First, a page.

For many years, some in manufacturing have been warning about the lack of qualified, motivated talent in the industrial trades. Today, those chickens are coming home to roost.
We’re in the middle of a perfect storm with regards to finding the employees to design & build our way back to prosperity. With much of our higher-paying production – and the ancillary jobs that support it – offshored in the chase for cheaper labor costs, we’re caught with our pants down. As more and more OEMs and large manufacturers are realizing the total landed costs of offshored products & services, the will to reshore manufacturing is tempered by the lack of personnel to accept repatriated work.
I hear daily from manufacturing executives, managers, and C-suite suits what a national disgrace this is. That we have to do something. That we should have seen this coming. Well, I have a message for you all right now.
You’re right, and you helped cause this mess. So what are you gonna do about it?
Kuka Robotics has created an Infographic that presents the advantages that robotics and automation bring to US manufacturing. Feel free to argue all you want that Kuka has a dog in this fight – you’re right.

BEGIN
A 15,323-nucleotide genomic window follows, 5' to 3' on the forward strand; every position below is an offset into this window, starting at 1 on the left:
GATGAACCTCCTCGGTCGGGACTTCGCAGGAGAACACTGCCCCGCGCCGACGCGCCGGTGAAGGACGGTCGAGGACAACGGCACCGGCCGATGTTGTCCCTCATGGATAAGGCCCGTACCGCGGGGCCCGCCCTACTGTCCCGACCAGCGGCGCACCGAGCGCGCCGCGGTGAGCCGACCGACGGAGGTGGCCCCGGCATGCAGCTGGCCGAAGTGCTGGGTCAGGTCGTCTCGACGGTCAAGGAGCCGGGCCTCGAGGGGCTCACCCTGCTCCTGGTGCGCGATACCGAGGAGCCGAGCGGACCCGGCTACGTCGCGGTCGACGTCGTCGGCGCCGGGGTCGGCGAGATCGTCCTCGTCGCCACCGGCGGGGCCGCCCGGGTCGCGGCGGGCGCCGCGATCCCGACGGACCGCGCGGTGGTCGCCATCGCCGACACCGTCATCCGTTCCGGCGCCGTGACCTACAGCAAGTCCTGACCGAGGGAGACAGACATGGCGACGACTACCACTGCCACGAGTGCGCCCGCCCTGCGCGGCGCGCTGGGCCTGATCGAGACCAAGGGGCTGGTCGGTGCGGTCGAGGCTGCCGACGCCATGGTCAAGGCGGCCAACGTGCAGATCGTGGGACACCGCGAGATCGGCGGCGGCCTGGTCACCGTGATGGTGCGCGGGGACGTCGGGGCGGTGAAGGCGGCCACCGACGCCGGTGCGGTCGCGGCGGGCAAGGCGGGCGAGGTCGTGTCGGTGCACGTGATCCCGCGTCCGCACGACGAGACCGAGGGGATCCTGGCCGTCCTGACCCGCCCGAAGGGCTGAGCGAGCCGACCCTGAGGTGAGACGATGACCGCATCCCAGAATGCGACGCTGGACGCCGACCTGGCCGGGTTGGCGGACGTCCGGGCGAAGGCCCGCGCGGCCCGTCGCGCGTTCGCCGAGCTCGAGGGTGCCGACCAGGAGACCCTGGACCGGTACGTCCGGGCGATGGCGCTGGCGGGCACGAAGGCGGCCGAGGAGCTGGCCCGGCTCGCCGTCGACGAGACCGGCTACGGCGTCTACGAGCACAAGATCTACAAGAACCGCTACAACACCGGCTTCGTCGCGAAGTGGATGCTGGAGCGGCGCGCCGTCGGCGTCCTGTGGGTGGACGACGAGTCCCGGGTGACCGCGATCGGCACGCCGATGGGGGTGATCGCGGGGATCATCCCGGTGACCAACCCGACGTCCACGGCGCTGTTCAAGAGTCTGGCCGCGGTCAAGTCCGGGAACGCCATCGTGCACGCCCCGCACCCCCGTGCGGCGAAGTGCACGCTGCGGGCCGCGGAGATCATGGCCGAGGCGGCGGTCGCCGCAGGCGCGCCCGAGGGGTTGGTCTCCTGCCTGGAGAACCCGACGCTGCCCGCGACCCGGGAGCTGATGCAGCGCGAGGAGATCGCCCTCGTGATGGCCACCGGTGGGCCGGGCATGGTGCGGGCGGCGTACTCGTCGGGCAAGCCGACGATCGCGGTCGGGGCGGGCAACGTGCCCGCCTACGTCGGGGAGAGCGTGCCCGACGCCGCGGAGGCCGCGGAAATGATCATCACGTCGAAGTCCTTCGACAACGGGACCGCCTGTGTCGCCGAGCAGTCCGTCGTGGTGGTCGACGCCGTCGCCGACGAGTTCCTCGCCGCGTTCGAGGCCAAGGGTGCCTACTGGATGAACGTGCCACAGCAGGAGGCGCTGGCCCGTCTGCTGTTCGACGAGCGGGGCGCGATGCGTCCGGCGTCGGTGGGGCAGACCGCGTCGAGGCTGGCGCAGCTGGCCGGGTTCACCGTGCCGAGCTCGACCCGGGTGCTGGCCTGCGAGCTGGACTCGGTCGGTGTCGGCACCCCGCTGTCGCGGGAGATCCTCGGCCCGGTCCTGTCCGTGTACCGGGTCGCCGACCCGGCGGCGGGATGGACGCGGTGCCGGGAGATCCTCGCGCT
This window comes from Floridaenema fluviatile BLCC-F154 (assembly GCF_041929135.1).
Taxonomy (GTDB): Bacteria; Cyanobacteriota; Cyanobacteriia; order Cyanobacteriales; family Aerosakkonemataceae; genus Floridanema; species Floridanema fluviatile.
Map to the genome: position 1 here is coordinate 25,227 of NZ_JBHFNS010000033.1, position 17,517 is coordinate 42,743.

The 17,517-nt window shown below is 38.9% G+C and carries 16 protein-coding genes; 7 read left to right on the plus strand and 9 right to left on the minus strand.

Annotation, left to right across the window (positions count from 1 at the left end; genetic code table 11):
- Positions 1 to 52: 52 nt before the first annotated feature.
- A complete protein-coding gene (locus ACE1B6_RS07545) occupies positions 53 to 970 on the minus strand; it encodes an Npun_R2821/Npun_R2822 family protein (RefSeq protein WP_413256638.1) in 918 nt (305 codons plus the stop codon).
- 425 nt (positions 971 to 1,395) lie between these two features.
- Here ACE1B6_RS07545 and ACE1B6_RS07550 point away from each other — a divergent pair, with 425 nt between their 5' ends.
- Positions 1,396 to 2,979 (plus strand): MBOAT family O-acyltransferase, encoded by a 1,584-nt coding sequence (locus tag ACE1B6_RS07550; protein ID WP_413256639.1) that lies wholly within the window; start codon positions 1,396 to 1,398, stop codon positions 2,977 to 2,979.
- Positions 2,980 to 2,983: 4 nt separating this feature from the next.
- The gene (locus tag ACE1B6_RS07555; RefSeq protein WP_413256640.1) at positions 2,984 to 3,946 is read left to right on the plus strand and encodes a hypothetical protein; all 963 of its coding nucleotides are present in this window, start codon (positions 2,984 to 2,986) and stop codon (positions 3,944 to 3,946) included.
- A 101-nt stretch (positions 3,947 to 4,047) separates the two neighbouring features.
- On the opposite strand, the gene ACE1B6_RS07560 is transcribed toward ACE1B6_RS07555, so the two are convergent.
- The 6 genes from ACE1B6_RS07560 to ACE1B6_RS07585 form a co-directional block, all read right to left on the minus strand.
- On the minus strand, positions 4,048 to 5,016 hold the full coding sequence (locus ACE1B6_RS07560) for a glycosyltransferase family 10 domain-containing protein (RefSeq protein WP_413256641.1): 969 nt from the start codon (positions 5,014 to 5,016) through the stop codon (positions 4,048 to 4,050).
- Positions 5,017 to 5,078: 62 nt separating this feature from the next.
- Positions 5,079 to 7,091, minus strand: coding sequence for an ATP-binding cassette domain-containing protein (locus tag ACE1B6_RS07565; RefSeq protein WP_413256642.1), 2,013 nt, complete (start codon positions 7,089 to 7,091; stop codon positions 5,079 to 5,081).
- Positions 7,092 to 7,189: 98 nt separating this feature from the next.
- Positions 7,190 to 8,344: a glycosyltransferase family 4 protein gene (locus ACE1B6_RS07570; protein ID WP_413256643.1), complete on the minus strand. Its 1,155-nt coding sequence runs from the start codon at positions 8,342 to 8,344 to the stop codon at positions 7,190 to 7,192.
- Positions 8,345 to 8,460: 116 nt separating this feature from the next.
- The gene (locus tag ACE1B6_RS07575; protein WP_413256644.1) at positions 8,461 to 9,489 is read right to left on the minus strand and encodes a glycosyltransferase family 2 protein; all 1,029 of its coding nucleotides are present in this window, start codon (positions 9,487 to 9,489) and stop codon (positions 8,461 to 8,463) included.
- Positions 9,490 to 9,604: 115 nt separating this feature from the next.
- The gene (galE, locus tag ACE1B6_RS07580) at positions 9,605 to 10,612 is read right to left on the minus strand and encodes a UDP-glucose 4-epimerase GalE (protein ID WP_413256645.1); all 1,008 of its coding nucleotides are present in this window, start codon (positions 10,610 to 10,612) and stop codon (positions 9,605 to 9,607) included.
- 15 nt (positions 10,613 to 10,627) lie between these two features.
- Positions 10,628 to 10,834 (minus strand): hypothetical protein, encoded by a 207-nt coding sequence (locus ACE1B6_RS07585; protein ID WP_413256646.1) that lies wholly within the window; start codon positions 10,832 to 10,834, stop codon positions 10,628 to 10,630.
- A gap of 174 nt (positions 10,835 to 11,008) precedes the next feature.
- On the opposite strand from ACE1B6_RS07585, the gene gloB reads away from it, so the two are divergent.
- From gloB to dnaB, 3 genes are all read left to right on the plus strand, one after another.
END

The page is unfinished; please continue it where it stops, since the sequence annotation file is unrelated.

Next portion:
But now what? Does that make them wrong? I say it doesn’t. As a matter of fact, I happen to agree with the premise that the use of robotics/automation to support the right applications can in fact play a strong role in reshoring production back to the US.
Check out this Infographic from Kuka to get a clearer picture of this premise. (And look below the Infographic for a few more points from me on the subject.)
Up to this point, US manufacturing – the newly discovered darling of economists and academics – has been leading the charge in this lethargic recovery. Despite other areas of our economy that remain anchors around its neck, the US industrial base – God bless us – continues to exceed expectations by out-performing almost every other sector.
And this, despite 3 straight months of contraction. Even under duress, US manufacturing continues to prove its value to a competitive economy.
That’s all impressive, but what if there was actual clarity around where to go, what to do, what not to do, and how to do it, with regard to manufacturing? Imagine the strength of the manufacturing sector – and the economy as a whole – if we weren’t so impossibly, frustratingly fractured and discombobulated.